The former Brazilian president (2003-2010), favorite of the election for several months, emerged victorious, despite an ultra-tight ballot against his conservative opponent Jair Bolsonaro.
Left-wing leader Luiz Inacio Lula da Silva was elected Sunday for a third term as head of Brazil, very narrowly outdistancing outgoing President Jair Bolsonaro who five hours after the official announcement of the results still had not recognized the victory of his hated rival.
The elected president obtained 50.90% votes against 49.10% for Bolsonaro, just over two million votes ahead of 156 million voters. This is the tightest election in the history of Brazil since the return of democracy in 1985, after twenty-one years of military dictatorship, illustrating the establishment of Bolsonarism, called to survive the defeat of its leader.
Lula’s re-election as head of Brazil is greeted with relief by expatriates in France, who voted 82% for him. In Metz, the diaspora and its supporters gathered at the home of one of its supporters, Cléonice Champomier, to celebrate this political change.
“Here, you are a bit like the Consulate General of Brazil in Metz,” smiles Jean-Michel as he welcomes his visitors. His house in Metz-Queuleu is indeed known to the Brazilian community and the local media for being every four years, at each Football World Cup, the place for feverish evenings around the Auriverde team. But this Friday evening, a few days before the start of the competition in Qatar, it experienced the same type of crowd and atmosphere, but for another event. This time it was a question of celebrating – with a caipirinha of course – the election of Lula, the new Brazilian president who beat on the wire…
Lula finds the presidential palace of Planalto twelve years after leaving power. When he takes office on January 1, he will be at 77 the oldest president in the history of Brazil. He has already announced that this sixth candidacy will be the last. “Now I want to vote for others,” he said Sunday.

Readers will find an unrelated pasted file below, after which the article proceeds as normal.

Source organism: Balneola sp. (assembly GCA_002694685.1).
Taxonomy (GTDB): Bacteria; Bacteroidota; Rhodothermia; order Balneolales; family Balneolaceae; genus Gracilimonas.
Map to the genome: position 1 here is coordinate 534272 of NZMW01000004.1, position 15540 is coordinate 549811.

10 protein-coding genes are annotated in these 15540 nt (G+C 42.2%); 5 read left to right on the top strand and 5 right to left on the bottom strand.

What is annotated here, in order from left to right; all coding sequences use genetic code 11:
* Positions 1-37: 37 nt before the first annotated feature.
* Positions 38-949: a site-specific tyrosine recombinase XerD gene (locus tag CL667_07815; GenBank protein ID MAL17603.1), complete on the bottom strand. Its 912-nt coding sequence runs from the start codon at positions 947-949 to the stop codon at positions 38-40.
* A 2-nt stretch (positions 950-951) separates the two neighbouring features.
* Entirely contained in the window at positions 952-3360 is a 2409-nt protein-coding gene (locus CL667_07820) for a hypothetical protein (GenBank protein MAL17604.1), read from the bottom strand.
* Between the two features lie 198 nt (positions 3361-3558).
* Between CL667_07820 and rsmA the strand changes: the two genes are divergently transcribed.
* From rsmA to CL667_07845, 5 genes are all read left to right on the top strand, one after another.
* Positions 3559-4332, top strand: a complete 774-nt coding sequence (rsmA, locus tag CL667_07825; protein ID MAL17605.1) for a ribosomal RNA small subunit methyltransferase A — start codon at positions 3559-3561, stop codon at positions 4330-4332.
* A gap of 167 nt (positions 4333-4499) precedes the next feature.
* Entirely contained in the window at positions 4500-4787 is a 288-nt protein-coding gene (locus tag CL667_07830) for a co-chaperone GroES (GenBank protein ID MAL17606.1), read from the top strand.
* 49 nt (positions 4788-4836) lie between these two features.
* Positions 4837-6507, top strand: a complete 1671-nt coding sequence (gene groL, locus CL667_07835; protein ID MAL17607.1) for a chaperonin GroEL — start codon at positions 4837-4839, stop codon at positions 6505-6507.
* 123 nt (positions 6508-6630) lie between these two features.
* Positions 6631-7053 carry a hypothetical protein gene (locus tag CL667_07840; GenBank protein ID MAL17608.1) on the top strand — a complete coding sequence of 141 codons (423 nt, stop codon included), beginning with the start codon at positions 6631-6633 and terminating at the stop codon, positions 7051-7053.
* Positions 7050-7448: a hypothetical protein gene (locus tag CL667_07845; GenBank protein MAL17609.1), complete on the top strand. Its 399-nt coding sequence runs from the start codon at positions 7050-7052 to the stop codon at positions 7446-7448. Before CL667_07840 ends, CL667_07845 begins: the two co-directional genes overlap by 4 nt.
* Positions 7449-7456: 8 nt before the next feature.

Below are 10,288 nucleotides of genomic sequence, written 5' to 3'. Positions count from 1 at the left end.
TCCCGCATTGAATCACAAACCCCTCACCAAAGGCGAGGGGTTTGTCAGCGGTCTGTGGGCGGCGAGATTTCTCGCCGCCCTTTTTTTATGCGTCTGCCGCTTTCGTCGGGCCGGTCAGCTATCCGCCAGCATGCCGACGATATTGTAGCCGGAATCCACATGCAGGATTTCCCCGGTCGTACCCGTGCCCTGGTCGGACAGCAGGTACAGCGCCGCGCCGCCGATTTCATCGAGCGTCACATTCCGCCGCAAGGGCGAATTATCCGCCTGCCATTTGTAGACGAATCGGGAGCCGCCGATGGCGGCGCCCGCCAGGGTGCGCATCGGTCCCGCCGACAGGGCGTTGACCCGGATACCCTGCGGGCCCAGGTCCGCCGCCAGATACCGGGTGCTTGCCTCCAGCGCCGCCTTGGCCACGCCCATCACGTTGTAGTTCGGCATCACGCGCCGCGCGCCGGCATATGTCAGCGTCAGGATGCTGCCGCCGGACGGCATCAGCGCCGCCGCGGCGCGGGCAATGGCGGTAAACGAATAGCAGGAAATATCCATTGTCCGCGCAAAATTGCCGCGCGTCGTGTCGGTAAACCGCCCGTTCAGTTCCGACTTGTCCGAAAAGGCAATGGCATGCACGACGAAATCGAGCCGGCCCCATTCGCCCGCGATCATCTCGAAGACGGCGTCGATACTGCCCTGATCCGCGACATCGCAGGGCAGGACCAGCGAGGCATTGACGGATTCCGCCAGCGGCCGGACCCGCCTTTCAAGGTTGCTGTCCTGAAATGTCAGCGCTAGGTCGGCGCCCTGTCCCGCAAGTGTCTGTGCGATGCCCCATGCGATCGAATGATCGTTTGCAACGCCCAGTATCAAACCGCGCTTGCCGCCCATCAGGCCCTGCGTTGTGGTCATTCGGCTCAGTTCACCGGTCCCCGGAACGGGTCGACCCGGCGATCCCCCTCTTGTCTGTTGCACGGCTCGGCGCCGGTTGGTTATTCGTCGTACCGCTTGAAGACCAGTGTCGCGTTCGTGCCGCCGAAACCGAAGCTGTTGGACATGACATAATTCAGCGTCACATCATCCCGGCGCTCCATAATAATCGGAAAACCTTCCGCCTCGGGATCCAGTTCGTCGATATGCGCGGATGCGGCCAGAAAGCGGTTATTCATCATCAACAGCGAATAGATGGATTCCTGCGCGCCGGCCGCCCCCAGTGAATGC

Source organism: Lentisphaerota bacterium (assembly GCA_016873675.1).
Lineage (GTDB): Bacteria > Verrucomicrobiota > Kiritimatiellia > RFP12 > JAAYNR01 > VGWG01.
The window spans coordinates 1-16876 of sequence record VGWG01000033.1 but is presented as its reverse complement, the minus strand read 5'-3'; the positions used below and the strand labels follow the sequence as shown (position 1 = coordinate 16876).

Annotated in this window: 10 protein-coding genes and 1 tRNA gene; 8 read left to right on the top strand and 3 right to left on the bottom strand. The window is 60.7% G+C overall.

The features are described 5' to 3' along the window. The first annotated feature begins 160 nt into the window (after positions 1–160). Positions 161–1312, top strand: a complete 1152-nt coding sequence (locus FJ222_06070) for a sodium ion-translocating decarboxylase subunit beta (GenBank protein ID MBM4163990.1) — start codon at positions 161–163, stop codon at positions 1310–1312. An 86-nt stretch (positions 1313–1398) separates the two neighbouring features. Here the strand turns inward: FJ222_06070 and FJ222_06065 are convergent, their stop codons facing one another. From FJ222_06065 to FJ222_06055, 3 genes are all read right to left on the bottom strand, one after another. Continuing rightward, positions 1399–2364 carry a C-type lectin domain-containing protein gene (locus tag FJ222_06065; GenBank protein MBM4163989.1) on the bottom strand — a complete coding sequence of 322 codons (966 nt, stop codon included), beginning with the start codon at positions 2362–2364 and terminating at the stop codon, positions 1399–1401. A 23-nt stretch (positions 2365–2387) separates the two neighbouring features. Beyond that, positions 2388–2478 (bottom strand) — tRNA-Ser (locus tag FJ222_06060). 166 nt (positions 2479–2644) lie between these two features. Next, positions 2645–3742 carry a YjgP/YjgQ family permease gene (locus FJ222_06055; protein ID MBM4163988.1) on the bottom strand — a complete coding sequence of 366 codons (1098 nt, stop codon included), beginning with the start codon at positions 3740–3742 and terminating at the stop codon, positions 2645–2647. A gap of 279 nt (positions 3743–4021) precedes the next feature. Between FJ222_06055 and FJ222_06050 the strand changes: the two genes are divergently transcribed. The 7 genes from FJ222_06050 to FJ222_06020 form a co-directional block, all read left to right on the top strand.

At the end of an evening full of emotions and suspense, Lula’s victory was greeted by explosions of joy in the major cities of the country. Jubilant crowds had taken to the streets even before the official announcement, shouts “it’s Lula” rang out, firecrackers and fireworks broke out, horn concerts sounded. Avenida Paulista, the “Champs Élysées” of São Paulo, was dark with people from the end of the afternoon.
In Rio de Janeiro, it was the party in the large square of Cinelandia, in the center, where thousands of people gathered to celebrate Lula’s victory.
Lula gave a peaceful victory speech that, beyond his constituents, was addressed to all Brazilians. “It’s time to lay down your arms,” he said, surrounded by his centrist allies including his running mate Geraldo Alckmin gathered in a large hotel in São Paulo.
“Brazil needs peace and unity”, insisted the elected president, to reconcile a country fractured by four years of Bolsonaro government. His priority, he said, will be “to end hunger” which affects 30 million Brazilians. He also stressed that Brazil was “ready to resume its leadership in the fight against the climate crisis (…) Brazil and the planet need a living Amazon”.
Lula wants to make the fight against hunger and global warming his priorities. But at 77, the former worker, founder of the Workers’ Party, will however have to lead a country deeply divided and diplomatically isolated.
Under the presidency of Jair Bolsonaro, deforestation in the Brazilian Amazon reached a new record, unseen for 15 years. From January to October, nearly 10,000 km² have been cleared, more than 12 times the city of New York.
Environmentalists worry about a “frantic race towards devastation” before the transfer of power to Luiz Inacio Lula da Silva, who promises to protect the lungs of the planet, as soon as he takes office on January 1.
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